Parents, in general, don’t need tips on child caring. They, most of the times, stay well aware about their action plan for the betterment of their kids. Children’s health and education always remains on top of their minds. The sad part is that not everyone is able to afford the best in the market for his or her youngsters. There are many, in fact majority, who lack enough financial strength to fulfill even the basic requirements of their children. A few others, besides being poor, lack awareness due to less or no education.
The country, according to the Pneumonia and Diarrhoea Progress Report for 2016, has the highest number of deaths among children in the world due to these illnesses with nearly three lakh children dying last year alone. Five percent of patients suffering from different types of cancer, as per the latest Tata Memorial Hospital (TMH) statistics, are below the age of 18 years. Every year, there are 45,000 new cases of cancer patients who are under teen age. Measles, which affects an estimated 2.5 million children every year in the country, claimed 49 000 of them in 2015.
Different patterns of raising children will further deepen socio-economic divisions
One thing remained common in most of the victims. They belonged to poor families. Though the governments, on their part, have been taking a few initiatives, the gap between the class differences in child rearing seems to be widening. Ruled by calendars and stopwatches, children from well-off families get enroled in extra-curricular activities, sports and after-school programs. Additionally, their parents spend a lot of time in making sure that they do well in schools and colleges.
In a poor family, and even lower middle class one, children tend to spend their time alone at home or with extended family. Generally, they are on their own most of the day as both their parents go to work. Growing up in neighborhoods, many of them become victim of inferiority complex or wrong company. Their parents worry about them getting involved in improper, indecent and illegal activities. When underprivileged families don’t have enough to make two ends meet, how would they think of or afford better health and education for their kids. Boosting extra skills of their kids remain a secondary thing for these parents.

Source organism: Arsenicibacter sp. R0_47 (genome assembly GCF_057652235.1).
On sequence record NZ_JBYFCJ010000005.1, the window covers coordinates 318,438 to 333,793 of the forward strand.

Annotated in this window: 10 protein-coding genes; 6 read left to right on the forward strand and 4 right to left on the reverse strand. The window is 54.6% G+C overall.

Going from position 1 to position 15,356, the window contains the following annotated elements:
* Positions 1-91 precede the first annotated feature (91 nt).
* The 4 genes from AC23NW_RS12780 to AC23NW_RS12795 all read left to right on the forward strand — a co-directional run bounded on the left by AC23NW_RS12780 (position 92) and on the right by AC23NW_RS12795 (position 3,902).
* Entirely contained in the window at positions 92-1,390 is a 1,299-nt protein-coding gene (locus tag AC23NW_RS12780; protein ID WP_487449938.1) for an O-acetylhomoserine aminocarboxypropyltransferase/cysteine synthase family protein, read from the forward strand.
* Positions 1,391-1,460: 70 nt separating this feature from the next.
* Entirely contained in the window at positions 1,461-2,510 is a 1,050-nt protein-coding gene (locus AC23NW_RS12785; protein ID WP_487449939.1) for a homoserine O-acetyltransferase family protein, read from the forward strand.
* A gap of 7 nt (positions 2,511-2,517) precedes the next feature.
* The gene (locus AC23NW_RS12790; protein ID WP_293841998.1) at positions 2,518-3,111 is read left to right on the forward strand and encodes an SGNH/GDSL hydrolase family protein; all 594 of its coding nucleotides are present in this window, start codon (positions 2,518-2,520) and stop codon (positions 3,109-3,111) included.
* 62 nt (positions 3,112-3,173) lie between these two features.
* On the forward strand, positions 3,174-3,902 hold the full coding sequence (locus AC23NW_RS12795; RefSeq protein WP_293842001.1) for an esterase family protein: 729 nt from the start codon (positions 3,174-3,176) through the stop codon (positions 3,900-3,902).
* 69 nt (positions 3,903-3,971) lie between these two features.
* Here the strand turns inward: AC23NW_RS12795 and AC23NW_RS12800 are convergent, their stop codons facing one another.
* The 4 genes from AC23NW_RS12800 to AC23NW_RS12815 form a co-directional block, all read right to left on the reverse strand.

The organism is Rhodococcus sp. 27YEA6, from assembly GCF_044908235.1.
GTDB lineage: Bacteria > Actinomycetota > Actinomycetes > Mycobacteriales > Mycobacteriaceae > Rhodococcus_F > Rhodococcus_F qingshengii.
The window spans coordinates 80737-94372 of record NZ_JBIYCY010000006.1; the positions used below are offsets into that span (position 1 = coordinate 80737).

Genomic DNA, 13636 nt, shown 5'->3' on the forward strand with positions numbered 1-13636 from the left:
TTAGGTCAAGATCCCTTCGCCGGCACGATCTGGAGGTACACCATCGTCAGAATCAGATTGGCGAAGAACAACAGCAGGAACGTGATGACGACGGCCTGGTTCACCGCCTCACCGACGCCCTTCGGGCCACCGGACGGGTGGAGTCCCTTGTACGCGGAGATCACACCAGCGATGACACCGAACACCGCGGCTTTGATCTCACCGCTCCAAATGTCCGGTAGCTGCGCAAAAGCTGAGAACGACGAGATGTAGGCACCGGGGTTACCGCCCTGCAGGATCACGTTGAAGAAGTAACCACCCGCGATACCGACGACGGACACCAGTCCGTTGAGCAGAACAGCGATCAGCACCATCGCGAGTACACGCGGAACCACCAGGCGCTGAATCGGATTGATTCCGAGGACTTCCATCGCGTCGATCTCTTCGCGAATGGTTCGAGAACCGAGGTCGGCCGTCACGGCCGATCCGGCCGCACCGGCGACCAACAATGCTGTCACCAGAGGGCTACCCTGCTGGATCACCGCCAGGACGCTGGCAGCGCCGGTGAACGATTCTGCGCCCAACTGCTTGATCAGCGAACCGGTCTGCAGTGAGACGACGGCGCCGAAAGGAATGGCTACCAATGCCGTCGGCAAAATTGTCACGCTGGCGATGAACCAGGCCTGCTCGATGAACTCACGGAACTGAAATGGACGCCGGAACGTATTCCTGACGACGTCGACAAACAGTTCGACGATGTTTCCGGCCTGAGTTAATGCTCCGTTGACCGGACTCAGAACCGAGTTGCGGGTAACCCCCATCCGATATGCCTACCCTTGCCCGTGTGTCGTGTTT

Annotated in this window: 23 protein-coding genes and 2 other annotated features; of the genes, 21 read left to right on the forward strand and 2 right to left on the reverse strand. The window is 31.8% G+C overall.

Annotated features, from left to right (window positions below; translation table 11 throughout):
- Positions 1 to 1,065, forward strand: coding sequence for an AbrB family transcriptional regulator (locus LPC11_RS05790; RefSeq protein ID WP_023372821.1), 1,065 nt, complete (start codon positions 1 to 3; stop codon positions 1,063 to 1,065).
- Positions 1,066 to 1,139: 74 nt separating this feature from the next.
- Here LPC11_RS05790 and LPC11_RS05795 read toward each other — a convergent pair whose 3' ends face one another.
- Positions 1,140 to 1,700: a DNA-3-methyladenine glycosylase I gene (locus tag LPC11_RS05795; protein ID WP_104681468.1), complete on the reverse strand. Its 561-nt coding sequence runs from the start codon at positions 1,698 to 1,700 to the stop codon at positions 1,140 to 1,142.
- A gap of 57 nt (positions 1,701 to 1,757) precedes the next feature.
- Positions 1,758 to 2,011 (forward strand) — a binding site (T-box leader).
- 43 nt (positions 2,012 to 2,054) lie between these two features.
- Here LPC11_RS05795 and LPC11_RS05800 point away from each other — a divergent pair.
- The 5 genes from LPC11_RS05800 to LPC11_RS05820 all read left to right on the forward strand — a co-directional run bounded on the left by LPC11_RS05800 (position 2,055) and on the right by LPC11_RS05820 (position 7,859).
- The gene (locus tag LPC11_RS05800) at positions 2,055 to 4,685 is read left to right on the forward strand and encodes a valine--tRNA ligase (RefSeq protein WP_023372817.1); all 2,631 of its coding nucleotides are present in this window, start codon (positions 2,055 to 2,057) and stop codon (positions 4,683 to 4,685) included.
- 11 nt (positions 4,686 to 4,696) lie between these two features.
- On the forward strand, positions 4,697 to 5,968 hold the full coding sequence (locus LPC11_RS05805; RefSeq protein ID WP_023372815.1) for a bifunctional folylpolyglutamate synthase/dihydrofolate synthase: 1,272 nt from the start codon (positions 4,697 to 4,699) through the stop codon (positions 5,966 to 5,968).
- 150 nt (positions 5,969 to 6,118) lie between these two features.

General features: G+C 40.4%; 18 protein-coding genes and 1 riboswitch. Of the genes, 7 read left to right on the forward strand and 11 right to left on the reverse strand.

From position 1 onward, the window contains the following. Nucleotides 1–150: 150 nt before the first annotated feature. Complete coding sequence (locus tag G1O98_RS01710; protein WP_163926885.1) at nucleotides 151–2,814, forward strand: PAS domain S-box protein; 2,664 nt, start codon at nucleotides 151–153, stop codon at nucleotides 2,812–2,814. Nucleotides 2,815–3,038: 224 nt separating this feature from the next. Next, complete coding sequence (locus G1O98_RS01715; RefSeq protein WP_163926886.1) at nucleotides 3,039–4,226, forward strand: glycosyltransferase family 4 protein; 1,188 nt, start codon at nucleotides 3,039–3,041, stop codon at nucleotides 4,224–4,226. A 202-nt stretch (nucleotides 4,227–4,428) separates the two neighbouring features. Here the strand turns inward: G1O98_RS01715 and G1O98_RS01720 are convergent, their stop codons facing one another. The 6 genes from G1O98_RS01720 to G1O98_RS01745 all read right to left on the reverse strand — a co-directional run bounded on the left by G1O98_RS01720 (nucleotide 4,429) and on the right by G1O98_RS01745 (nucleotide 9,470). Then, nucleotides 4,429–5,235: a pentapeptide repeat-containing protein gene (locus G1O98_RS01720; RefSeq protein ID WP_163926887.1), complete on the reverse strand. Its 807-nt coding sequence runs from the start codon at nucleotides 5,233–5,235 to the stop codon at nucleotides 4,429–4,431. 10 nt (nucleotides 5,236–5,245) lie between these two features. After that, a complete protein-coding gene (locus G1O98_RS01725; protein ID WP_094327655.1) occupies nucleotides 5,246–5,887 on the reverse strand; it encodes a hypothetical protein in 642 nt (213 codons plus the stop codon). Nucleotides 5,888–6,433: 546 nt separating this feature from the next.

Different patterns of raising children, according to experts, will further deepen socioeconomic divisions. After all, education is directly linked to future income. While one set of children grow up learning the skills to succeed in their socioeconomic stratum, others fail to do so due to resource crunch. And this vicious cycle continues. The underprivileged children grow up and get married. Like their parents, they too have less time and fewer resources to invest in the next generation of their families. On the other hand, children from well-to-do families grow up well and take care of their kids accordingly.
There is no ultimate parenting style. Everyone does the best to raise his or her children. Besides general public, government authorities and NGOs need to come forward and find ways to fill this gap. Addressing disparities in the earliest years is likely to reduce inequality in the next generation. Upgrading the services at public hospitals and enhancing the quality of education at government schools may go a long a way in achieving a comparatively egalitarian society, which is crucial for a balanced growth of a country.